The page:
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GP Week : Issue 196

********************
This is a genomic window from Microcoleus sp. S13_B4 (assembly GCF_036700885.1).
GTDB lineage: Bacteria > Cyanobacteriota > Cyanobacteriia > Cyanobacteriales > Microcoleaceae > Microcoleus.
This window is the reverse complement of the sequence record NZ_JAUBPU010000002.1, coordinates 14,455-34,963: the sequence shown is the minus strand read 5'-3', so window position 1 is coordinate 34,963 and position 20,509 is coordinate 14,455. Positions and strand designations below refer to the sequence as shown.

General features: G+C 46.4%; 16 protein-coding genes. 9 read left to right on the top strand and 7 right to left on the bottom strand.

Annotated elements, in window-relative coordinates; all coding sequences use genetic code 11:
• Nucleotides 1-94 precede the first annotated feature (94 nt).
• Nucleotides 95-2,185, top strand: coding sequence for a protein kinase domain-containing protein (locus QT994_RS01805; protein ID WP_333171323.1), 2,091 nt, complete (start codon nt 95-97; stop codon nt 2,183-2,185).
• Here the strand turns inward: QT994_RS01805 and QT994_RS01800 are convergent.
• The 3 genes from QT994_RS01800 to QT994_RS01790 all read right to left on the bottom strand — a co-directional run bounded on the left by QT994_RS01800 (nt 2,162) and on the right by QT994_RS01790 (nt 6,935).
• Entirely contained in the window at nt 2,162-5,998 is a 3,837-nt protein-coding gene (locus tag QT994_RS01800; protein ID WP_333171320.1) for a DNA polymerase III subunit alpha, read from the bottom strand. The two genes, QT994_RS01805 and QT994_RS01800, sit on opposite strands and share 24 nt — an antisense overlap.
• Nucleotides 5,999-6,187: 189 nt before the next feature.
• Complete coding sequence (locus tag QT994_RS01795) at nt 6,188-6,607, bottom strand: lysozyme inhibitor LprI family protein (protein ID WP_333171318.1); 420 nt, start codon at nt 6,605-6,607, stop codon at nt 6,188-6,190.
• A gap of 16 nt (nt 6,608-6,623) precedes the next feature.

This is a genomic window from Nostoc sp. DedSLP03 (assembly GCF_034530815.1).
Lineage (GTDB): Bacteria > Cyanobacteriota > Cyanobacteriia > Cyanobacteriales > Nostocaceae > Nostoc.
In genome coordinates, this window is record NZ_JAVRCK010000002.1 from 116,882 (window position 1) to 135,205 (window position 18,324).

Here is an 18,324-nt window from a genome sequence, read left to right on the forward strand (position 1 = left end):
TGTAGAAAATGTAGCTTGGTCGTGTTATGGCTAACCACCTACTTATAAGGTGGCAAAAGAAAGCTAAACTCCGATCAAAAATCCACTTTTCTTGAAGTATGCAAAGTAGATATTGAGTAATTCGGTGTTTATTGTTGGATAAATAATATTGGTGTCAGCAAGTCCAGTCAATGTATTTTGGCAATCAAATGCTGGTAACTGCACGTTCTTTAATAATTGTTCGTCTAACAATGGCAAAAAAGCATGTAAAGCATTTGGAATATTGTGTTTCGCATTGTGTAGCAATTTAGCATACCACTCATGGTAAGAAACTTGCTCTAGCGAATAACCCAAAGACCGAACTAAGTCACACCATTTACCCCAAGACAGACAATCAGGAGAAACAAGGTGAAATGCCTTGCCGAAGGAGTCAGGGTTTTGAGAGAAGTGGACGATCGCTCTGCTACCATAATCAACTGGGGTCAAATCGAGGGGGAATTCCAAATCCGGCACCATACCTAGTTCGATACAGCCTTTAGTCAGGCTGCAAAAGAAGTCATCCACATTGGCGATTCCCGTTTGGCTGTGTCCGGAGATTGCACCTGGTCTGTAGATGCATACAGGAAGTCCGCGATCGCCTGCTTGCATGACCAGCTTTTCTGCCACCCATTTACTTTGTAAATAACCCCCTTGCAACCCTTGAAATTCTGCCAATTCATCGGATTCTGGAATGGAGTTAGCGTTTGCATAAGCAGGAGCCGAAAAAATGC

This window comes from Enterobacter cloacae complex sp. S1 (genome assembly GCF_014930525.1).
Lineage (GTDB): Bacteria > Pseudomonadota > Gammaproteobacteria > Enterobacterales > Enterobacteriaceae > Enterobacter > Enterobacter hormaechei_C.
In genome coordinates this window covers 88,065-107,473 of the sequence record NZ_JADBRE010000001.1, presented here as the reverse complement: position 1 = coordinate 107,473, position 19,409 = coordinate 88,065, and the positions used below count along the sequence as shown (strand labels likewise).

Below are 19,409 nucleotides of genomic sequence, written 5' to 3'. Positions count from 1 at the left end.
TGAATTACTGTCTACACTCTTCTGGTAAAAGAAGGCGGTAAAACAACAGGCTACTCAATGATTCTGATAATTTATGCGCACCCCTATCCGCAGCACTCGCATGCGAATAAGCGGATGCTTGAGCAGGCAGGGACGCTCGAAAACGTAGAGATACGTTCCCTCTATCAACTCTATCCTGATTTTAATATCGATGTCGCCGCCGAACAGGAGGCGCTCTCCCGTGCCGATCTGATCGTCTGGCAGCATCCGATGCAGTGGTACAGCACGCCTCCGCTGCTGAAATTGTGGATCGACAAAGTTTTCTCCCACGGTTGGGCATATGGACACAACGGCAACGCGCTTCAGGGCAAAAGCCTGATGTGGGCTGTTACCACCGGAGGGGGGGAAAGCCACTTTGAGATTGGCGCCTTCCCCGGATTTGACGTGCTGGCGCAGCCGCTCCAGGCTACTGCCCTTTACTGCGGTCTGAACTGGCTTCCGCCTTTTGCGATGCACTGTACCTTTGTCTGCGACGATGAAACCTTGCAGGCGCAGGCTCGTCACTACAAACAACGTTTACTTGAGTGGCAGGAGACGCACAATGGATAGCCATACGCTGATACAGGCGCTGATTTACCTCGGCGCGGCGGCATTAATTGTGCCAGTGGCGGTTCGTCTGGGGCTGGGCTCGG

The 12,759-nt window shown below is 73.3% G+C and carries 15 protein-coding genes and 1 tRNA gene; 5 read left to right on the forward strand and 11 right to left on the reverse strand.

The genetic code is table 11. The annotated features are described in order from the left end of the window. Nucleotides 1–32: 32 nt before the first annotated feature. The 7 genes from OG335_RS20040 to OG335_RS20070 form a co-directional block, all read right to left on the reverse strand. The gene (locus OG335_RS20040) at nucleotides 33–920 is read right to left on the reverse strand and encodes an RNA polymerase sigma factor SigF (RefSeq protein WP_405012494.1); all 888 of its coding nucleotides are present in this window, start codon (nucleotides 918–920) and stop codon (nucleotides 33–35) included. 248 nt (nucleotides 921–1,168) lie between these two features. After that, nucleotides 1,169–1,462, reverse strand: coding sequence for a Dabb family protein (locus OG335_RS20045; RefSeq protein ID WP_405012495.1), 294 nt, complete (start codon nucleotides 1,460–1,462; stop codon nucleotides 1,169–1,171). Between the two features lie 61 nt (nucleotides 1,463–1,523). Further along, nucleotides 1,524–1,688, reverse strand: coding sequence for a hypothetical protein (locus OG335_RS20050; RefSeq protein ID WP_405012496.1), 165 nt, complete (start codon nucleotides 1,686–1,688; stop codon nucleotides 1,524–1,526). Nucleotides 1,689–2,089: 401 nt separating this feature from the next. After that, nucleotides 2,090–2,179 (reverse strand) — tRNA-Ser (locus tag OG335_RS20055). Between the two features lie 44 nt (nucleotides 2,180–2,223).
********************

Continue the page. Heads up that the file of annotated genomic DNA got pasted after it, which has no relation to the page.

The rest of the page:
WEBBER BOWS OUT IN STYLE Mark Webber farewelled Formula 1 on sunday, with the griity style of drive to second that has become his hallmark. Eighteen years earlier, a Formula Ford grid of F1 hopefuls sat in torrential conditions at the Phillip Island Grand Prix circuit. In one lap, a young Queanbeyan kid scythed his way from eighth to first in a display that very few witnessed. Commentators couldn’t see the track – let alone the drivers – yet Mark Webber somehow found his way through the spray to dominate the race as if in an entirely different sport to the opposition. The only evidence of his tour de force was a frighteningly brave side -by-side pass on the leader through one of the track’s trickiest corners. The mystery of how Webber managed that lap seems to have stayed with him throughout his career, with many of his most inspired drives going unnoticed and his subsequent stumbles being highlighted as a measure of his ‘nearly-man’ status. Since Webber announced his retirement from F1 there has been a mad rush to dismiss his stature in the sport – the results being predictably pedestrian. Webber’s self-induced crash at Korea in 2010 has often been underlined as the flashpoint at which his career simultaneously peaked and ebbed, but in truth Korea was just as costly to his 2010 as Fernando Alonso’s blunder was at Fuji 2007. The Spanish racer has had more realistic shots at the title since then, but he has done so by moving to the devoted bosom of Maranello and undisputed number one status. Get knocked down once, you get back up again, but getting up numerous times takes an extraordinary strength of character. No wonder then that Webber’s 2010 accident in Korea had a psychological effect on his game the following season. On week earlier, he had pushed his teammate within an inch of victory at Suzuka– all whilst nursing a fractured shoulder – and the Australian’s batteries were running on empty. Lack of adaptability has been cited Webber’s Achilles’ heel, yet it was Sebastian Vettel who struggled until Red Bull got their head around having their exhaust-blowing advantage downsized. Vettel’s brilliant driving style was perfectly suited to the Red Bull, but once outside his narrow operating window it was usually Webber who adapted with less fuss. Vettel himself admitted that “the fact that he will not be around next year will surely be a loss for the team and a loss for myself.” In addition to the nine wins Webber will take away from his F1 career, the Australian has also provided the sport with some magical moments: 2013’s gutsy come from behind challenge for victory at Silverstone was testament to that, as was his race- winning move on Alonso the year before. Splitting the Ferraris on the front row at Sepang (in a Jaguar no less) and that duel with Alonso at Eau Rouge will forever be etched in the minds of many. You can’t emboss these magic moments with self- made PR. You earn them with pugnacity and virtuosity. There’s no need to see your name engraved in precious metal to know that. The stopwatch may not lie, but numbers don’t tell the whole story. Thanks for the magic Mark. F1 >>> nEWs 6 GPWEEK.com // 6 GPWEEK.com // PARTNERS: